Avoiding silly mistakes
People who claim to believe the Bible can still manage to draw false deductions from it. Over the centuries there have been some strange efforts in this regard.
Sometimes the result is almost amusing — except that it is God’s Word that is being mishandled. At times an argument which contains a fair measure of truth can lose much of its cogency because of the misapplication of Scripture.
In telling us not to worry, Christ points out that we cannot add a cubit to our stature, which is usually taken as a proverbial saying meaning that we cannot add an hour to our lifespan (Matthew 6:27). Tertullian, however, felt so strongly against the stage and elaborate apparel that he used the text to argue against an actor wearing high shoes or a woman wearing a wig.
Proverbs 16:33 tells us that, ‘the lot is cast into the lap but its every decision is from the Lord’. That has sometimes been used as an argument against the playing of games of chance, which seems to be a somewhat heavy-handed application of the Scripture.
The lesson would surely be that there is no such thing as chance — that child who wins the snakes and ladders game does so under the sovereign will of the God who ordains all things, even the apparent trivialities of this world such as the death of a sparrow (Matthew 10:29)! In any case, the apostles cast lots to choose Judas’ successor (Acts 1:23-26).
Salome’s dance in Mark 6:22 is sometimes used as an argument against all dancing, but Luke 15:25 might then be used as an argument in its favour. In reality, the context determines much of the morality or otherwise of dancing.
In early nineteenth-century England, the Duchess of Beaufort was suffering in her conscience from having to go to balls, the theatre and the races with the Duke.
She discussed this with Charles Simeon who advised her: ‘What would be wrong in one person would not be so in another; and what would be wrong under some circumstances, would not be so under other circumstances.
‘What would be wrong if done from choice, might not be wrong if done for fear of offending others, or of casting a stumbling-block before them, or with a view to win them’. The Duchess decided not to go to the theatre and the races but to go to balls if the Duke wished it.
Sometimes a rather silly literalism is the problem. During the Reformation, a fringe group of Anabaptists at St Gallen took to playing with toys and babbling like babies because the gospel says that we must become as little children to enter the kingdom of God (Matthew 18:30).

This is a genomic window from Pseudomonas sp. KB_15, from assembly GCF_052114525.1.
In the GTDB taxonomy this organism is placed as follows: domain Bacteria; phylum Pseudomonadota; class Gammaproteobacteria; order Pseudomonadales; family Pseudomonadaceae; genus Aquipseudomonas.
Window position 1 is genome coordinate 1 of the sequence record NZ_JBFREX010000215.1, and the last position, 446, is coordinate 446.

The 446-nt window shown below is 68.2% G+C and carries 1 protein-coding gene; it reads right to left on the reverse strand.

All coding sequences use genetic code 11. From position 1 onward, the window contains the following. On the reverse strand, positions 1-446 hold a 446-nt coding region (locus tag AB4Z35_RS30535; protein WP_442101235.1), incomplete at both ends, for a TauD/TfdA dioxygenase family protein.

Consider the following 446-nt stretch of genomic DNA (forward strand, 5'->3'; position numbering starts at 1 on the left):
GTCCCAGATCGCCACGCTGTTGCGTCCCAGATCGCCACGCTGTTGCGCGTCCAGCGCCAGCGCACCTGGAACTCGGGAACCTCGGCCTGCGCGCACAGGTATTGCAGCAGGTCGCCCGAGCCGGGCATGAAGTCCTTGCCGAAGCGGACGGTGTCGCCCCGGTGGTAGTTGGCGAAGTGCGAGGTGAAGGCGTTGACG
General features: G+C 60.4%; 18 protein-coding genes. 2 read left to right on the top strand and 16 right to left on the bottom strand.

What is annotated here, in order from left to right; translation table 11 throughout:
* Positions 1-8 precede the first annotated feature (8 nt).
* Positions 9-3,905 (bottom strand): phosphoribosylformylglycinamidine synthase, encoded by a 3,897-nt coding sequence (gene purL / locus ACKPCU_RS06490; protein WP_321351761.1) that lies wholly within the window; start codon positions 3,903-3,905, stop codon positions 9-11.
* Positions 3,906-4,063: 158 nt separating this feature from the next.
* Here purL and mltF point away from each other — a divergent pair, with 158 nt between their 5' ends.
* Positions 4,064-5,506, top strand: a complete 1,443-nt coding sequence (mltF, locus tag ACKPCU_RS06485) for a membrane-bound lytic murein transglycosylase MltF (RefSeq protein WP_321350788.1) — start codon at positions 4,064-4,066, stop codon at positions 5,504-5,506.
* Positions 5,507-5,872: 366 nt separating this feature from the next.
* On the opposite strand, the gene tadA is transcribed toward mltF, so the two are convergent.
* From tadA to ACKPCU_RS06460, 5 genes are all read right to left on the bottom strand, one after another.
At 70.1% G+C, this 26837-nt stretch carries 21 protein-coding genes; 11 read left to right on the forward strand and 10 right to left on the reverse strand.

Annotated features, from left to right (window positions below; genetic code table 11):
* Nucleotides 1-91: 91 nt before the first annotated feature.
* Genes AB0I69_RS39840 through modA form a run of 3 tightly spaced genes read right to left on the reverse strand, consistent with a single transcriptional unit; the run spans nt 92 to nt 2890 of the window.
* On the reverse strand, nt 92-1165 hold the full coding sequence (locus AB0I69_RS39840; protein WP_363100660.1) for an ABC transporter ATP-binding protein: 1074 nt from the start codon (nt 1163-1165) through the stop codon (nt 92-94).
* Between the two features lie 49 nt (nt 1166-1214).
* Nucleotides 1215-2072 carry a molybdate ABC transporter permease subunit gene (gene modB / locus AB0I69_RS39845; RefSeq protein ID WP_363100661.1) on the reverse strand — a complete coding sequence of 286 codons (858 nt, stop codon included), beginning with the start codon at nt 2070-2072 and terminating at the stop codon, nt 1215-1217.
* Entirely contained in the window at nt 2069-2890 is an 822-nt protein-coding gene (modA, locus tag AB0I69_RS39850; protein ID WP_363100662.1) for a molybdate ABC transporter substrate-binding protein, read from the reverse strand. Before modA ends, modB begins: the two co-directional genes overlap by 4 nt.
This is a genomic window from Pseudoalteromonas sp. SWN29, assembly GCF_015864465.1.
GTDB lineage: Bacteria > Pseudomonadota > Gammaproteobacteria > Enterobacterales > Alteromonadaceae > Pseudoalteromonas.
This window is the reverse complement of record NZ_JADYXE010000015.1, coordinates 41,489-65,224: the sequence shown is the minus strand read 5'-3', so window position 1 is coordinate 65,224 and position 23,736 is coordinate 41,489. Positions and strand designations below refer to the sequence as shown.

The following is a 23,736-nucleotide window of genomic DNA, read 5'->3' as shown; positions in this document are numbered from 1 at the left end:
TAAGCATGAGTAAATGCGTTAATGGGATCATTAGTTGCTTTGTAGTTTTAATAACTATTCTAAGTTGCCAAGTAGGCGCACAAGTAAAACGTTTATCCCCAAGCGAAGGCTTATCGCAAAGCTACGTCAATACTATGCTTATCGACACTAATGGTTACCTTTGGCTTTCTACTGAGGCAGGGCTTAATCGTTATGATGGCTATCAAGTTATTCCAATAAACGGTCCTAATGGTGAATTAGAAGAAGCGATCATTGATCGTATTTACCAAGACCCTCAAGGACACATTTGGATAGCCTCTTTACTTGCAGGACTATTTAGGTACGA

Perhaps the most intellectual of the early Church Fathers was Origen of Alexandria. However, when he read what Christ said about being a eunuch for the sake of the kingdom (Matthew 19:12) — meaning, of course, to remain single (see 1 Corinthians 7:7) — he, who was prone to interpret Scripture allegorically, took this verse too literally and castrated himself.
Bishop Reginald Pecock was imprisoned as a heretic in 1457, partly because he debated with the Lollards in English, not Latin. Pecock had told the Lollards that ‘thou shalt not find expressly in Holy Scripture, that the New Testament should be written in English to laymen’.
On one level the argument is incontrovertible, but is making a demand that is rather more specific than the Scripture can be expected to meet. The Bible does set out the principle that only what we can comprehend has the capacity to edify us (1 Corinthians 14:1-19) — which would necessitate translations of the Scripture into the vernacular.
The effects of a false deduction can be far-reaching. The fact that mothers will suffer pain in childbearing (Genesis 3:16) is no more an argument against the use of chloroform than the battle with thorns and thistles is an argument against the use of weed-killers (Genesis 3:18).
The fact that Canaan is cursed as the lowest of slaves (Genesis 9:25) is a curse on the Canaanites — not the Negroes, as was claimed in circles with a vested interest in the slave trade.
In nineteenth-century Germany, Julius Wellhausen interpreted Jeremiah 7:22 — ‘For I did not speak to your fathers, or command them in the day that I brought them out of the land of Egypt, concerning burnt offerings or sacrifices’ — to mean that there were no offerings in the days of Moses.
He then went on to propound the so-called Graf-Wellhausen theory that the prophets came before the law and that the Old Testament got this backwards. This theory is so bizarre that only academia could take it seriously.
The list goes on. When Paul says that the overseer must be the husband of one wife (1 Timothy 3:2) he is probably not saying that he must be married, but if he is married, he is only to be married to one woman.
The ‘whoever’ passages — for example, in John 3:16 — do not disprove the doctrine of election. God knows who the ‘whoever’ are, but we are to call all and sundry to repent and believe the gospel.
A popular one these days is the claim that because we are unsure what Paul means when he says that the woman will be ‘saved’ through the birth of a child (1 Timothy 2:15), we are unsure what he means when he says that a woman is not to teach or have authority over a man (1 Timothy 2:11-12). If you don’t like the reflection in the pool, I suppose the obvious thing to do is muddy the waters.
The Scripture is as a lamp shining in a dark place (2 Peter 1:19). By comparing Scripture with Scripture, we can hopefully avoid false deductions that we might be prone to make.
By permission of Australian Presbyterian